Environmental impacts and resource use of milk production on the North China Plain, based on life cycle assessment

Environmental impacts and resource use of milk production on the North China Plain, based on life... Life cycle assessment methodology was used to quantify the environmental impacts and resource use of milk production on the North China Plain, the largest milk production area in China. Variation in environmental burden caused by cow productivity was evaluated, as well as scenario analysis of the effects of improvement practices. The results indicated that the average environmental impact potential and resource use for producing 1kg of fat and protein corrected milk was 1.34kgCO2eq., 9.27gPO43−eq., 19.5gSO2eq., 4.91MJ, 1.83m2 and 266L for global warming potential (GWP), eutrophication potential (EP), acidification potential (AP), non-renewable energy use (NREU), land use (LU) and blue water use (BWU; i.e. water withdrawal), respectively. Feed production was a significant determinant of GWP, NREU, LU and BWU, while AP and EP were mainly affected by manure management. Scenario analysis showed that reducing use of concentrates and substituting with alfalfa hay decreased GWP, EP, AP, NREU and LU (by 1.0%–5.5%), but caused a significant increase of BWU (by 17.2%). Using imported soybean instead of locally-grown soybean decreased LU by 2.6%, but significantly increased GWP and NREU by 20% and 6.9%, respectively. There was no single perfect manure management system, with variable effects from different management practices. The environmental burden shifting observed in this study illustrates the importance of assessing a wide range of impact categories instead of single or limited indicators for formulating environmental policies, and the necessity of combining multiple measures to decrease the environmental burden. For the North China Plain, improving milking cow productivity and herd structure (i.e. increased proportion of milking cows), combining various manure management systems, and encouraging dairy farmers to return manure to nearby crop lands are promising measures to decrease multiple environmental impacts. http://www.deepdyve.com/assets/images/DeepDyve-Logo-lg.png Science of the Total Environment Elsevier

Environmental impacts and resource use of milk production on the North China Plain, based on life cycle assessment

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Publisher
Elsevier
Copyright
Copyright © 2017 Elsevier B.V.
ISSN
0048-9697
eISSN
1879-1026
D.O.I.
10.1016/j.scitotenv.2017.12.259
Publisher site
See Article on Publisher Site

Abstract

Life cycle assessment methodology was used to quantify the environmental impacts and resource use of milk production on the North China Plain, the largest milk production area in China. Variation in environmental burden caused by cow productivity was evaluated, as well as scenario analysis of the effects of improvement practices. The results indicated that the average environmental impact potential and resource use for producing 1kg of fat and protein corrected milk was 1.34kgCO2eq., 9.27gPO43−eq., 19.5gSO2eq., 4.91MJ, 1.83m2 and 266L for global warming potential (GWP), eutrophication potential (EP), acidification potential (AP), non-renewable energy use (NREU), land use (LU) and blue water use (BWU; i.e. water withdrawal), respectively. Feed production was a significant determinant of GWP, NREU, LU and BWU, while AP and EP were mainly affected by manure management. Scenario analysis showed that reducing use of concentrates and substituting with alfalfa hay decreased GWP, EP, AP, NREU and LU (by 1.0%–5.5%), but caused a significant increase of BWU (by 17.2%). Using imported soybean instead of locally-grown soybean decreased LU by 2.6%, but significantly increased GWP and NREU by 20% and 6.9%, respectively. There was no single perfect manure management system, with variable effects from different management practices. The environmental burden shifting observed in this study illustrates the importance of assessing a wide range of impact categories instead of single or limited indicators for formulating environmental policies, and the necessity of combining multiple measures to decrease the environmental burden. For the North China Plain, improving milking cow productivity and herd structure (i.e. increased proportion of milking cows), combining various manure management systems, and encouraging dairy farmers to return manure to nearby crop lands are promising measures to decrease multiple environmental impacts.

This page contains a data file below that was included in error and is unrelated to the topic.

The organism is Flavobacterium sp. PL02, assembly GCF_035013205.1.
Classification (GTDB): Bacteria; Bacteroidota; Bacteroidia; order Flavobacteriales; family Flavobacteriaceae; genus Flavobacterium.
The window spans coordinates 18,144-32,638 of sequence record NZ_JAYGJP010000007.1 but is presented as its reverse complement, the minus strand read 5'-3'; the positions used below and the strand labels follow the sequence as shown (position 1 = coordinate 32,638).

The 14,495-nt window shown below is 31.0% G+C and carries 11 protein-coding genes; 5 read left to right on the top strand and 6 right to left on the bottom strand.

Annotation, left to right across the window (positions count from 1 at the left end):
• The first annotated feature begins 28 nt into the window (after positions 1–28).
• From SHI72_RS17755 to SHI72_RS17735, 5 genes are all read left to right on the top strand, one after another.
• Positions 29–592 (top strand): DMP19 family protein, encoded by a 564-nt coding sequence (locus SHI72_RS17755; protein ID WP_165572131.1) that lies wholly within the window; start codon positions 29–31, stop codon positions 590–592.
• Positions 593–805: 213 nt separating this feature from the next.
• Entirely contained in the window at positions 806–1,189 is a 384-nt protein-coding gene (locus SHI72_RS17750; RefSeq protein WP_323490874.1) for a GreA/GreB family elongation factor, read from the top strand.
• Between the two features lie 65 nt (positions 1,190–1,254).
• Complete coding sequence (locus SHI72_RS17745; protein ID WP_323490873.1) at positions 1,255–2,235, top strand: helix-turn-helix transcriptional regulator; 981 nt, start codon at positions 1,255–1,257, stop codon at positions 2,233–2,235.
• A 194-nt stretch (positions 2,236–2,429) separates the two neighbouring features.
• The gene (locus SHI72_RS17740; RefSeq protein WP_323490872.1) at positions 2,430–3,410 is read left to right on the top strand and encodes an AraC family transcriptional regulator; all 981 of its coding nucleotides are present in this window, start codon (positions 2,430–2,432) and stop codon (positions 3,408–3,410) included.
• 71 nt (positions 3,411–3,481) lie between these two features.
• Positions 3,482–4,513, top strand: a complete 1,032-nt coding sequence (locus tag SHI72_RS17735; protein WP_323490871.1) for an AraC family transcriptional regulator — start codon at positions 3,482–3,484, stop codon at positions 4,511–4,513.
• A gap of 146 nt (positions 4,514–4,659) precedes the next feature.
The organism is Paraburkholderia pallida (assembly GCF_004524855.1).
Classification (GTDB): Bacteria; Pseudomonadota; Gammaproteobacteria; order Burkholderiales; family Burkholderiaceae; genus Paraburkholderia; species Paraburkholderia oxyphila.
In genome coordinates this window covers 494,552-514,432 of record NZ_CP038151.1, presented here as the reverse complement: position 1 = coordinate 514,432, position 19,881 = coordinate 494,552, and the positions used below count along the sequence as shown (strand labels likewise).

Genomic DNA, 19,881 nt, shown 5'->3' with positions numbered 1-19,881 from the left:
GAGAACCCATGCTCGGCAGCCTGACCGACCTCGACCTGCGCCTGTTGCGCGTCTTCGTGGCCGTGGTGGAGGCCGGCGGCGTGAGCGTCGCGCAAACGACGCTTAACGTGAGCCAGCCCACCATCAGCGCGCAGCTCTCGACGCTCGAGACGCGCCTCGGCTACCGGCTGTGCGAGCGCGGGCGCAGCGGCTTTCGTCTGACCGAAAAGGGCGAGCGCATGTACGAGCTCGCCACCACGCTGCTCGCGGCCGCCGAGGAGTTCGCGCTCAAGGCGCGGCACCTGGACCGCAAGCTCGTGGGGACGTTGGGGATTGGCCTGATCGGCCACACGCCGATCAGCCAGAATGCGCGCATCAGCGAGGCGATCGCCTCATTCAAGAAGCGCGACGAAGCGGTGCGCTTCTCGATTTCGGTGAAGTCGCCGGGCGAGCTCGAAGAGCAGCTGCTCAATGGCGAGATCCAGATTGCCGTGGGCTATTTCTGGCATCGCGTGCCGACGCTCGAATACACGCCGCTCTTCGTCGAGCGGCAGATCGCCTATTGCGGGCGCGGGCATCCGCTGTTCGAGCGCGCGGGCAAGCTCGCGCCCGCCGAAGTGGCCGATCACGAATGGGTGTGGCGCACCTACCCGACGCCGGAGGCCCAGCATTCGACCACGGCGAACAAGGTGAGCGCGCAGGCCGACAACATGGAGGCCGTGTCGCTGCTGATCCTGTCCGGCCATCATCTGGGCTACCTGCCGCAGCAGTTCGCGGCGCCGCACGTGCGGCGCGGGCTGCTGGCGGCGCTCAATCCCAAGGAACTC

Journal

Science of the Total EnvironmentElsevier

Published: Jun 1, 2018

References

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